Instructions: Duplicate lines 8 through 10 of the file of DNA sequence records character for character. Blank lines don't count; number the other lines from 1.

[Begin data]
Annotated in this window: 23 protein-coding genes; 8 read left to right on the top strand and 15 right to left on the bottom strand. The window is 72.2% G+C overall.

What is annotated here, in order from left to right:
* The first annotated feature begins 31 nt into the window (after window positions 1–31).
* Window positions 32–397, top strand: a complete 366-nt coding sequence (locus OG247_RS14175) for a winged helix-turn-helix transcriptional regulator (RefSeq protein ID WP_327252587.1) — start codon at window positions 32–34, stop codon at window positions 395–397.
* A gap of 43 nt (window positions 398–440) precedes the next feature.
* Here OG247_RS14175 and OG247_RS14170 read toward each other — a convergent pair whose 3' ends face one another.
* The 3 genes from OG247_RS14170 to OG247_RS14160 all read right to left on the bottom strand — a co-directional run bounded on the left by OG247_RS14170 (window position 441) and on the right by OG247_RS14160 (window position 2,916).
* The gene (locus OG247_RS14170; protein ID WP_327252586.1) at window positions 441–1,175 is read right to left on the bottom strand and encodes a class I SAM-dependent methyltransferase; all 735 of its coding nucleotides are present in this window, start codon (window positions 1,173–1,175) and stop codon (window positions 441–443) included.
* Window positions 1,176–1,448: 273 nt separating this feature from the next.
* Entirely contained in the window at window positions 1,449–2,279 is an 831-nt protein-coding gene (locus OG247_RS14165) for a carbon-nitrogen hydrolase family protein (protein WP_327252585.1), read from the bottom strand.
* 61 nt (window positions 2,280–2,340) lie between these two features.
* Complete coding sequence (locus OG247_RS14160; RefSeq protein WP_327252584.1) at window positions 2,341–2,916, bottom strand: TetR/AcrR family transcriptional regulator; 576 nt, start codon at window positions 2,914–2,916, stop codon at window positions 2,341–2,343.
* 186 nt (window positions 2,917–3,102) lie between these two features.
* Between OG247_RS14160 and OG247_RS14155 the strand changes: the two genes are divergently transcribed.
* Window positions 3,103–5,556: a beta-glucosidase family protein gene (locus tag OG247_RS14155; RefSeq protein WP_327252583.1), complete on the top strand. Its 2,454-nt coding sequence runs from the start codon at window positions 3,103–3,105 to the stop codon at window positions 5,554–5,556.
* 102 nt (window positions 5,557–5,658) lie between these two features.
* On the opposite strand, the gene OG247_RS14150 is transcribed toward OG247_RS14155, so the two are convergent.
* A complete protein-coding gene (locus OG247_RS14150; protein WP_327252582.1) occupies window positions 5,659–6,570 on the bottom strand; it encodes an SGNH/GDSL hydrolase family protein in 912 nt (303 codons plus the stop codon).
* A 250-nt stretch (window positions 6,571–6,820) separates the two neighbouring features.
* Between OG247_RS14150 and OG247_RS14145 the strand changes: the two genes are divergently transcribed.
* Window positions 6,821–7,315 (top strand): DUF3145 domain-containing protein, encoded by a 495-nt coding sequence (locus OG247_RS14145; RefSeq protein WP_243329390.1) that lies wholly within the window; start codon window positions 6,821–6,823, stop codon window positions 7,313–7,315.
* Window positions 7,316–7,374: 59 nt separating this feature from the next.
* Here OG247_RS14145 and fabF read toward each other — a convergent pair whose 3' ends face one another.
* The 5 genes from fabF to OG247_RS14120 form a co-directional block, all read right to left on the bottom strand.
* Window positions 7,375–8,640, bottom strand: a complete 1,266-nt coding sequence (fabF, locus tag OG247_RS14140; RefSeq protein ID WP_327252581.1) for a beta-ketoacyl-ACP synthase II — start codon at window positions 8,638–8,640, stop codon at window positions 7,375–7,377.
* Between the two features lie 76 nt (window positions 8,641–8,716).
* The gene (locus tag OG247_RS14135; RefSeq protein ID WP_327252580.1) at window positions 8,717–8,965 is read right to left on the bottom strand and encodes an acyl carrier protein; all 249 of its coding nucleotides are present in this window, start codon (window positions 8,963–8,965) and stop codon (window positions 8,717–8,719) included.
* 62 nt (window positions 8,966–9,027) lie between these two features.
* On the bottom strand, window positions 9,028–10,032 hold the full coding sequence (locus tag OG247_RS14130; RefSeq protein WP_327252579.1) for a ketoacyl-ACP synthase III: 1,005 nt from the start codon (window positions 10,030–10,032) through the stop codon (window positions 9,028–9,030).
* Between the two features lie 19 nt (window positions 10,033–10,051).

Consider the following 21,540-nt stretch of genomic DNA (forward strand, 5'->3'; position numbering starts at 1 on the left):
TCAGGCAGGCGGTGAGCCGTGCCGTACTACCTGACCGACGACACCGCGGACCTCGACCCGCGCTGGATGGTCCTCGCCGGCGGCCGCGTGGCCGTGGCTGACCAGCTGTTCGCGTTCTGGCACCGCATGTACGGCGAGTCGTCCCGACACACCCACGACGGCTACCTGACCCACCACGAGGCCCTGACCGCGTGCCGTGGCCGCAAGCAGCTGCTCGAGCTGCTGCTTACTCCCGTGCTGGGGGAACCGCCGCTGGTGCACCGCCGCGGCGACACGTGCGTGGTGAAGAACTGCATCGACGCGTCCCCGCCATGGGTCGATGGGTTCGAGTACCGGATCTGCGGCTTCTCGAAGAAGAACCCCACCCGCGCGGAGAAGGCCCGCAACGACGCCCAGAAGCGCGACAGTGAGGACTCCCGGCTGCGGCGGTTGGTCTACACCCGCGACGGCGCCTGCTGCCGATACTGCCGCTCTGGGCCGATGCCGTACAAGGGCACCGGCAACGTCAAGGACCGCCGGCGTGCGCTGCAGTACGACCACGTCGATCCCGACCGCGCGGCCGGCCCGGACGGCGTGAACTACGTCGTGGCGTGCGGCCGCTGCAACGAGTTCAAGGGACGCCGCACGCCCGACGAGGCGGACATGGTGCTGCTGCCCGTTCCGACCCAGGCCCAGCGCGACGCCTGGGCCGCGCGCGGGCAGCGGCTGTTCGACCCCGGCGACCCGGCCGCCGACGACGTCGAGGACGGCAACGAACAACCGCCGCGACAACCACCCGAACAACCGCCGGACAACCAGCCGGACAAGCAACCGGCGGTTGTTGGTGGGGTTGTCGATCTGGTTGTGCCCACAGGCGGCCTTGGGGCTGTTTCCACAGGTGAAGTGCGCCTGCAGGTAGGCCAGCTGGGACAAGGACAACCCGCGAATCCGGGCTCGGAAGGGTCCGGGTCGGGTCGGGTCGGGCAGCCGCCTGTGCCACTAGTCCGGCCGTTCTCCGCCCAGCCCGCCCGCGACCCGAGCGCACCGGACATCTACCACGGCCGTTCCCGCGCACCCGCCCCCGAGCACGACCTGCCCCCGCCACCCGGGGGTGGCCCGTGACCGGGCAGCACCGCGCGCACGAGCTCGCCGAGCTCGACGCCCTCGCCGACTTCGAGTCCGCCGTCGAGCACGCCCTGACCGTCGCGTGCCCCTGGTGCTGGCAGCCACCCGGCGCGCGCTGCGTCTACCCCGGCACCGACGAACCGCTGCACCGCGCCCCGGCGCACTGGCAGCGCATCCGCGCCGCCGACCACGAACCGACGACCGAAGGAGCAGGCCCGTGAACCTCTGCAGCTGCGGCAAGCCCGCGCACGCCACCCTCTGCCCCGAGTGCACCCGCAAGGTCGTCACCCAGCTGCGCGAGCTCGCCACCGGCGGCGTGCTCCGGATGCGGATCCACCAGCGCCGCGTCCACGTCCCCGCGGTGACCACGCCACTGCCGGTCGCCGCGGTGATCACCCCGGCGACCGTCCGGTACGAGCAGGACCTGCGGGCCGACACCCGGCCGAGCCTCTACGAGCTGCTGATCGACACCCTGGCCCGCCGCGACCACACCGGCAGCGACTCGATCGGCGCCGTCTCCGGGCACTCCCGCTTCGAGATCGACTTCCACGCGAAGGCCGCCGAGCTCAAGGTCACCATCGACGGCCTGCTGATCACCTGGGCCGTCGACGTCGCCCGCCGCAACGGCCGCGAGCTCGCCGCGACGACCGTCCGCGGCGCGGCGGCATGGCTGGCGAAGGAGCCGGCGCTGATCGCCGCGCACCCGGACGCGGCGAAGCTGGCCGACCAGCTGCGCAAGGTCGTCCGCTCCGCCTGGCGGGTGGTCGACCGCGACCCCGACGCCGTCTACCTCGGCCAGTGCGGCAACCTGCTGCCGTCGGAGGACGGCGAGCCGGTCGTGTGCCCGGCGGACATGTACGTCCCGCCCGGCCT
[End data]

* The gene (locus OG247_RS14170; protein ID WP_327252586.1) at window positions 441–1,175 is read right to left on the bottom strand and encodes a class I SAM-dependent methyltransferase; all 735 of its coding nucleotides are present in this window, start codon (window positions 1,173–1,175) and stop codon (window positions 441–443) included.
* Window positions 1,176–1,448: 273 nt separating this feature from the next.
* Entirely contained in the window at window positions 1,449–2,279 is an 831-nt protein-coding gene (locus OG247_RS14165) for a carbon-nitrogen hydrolase family protein (protein WP_327252585.1), read from the bottom strand.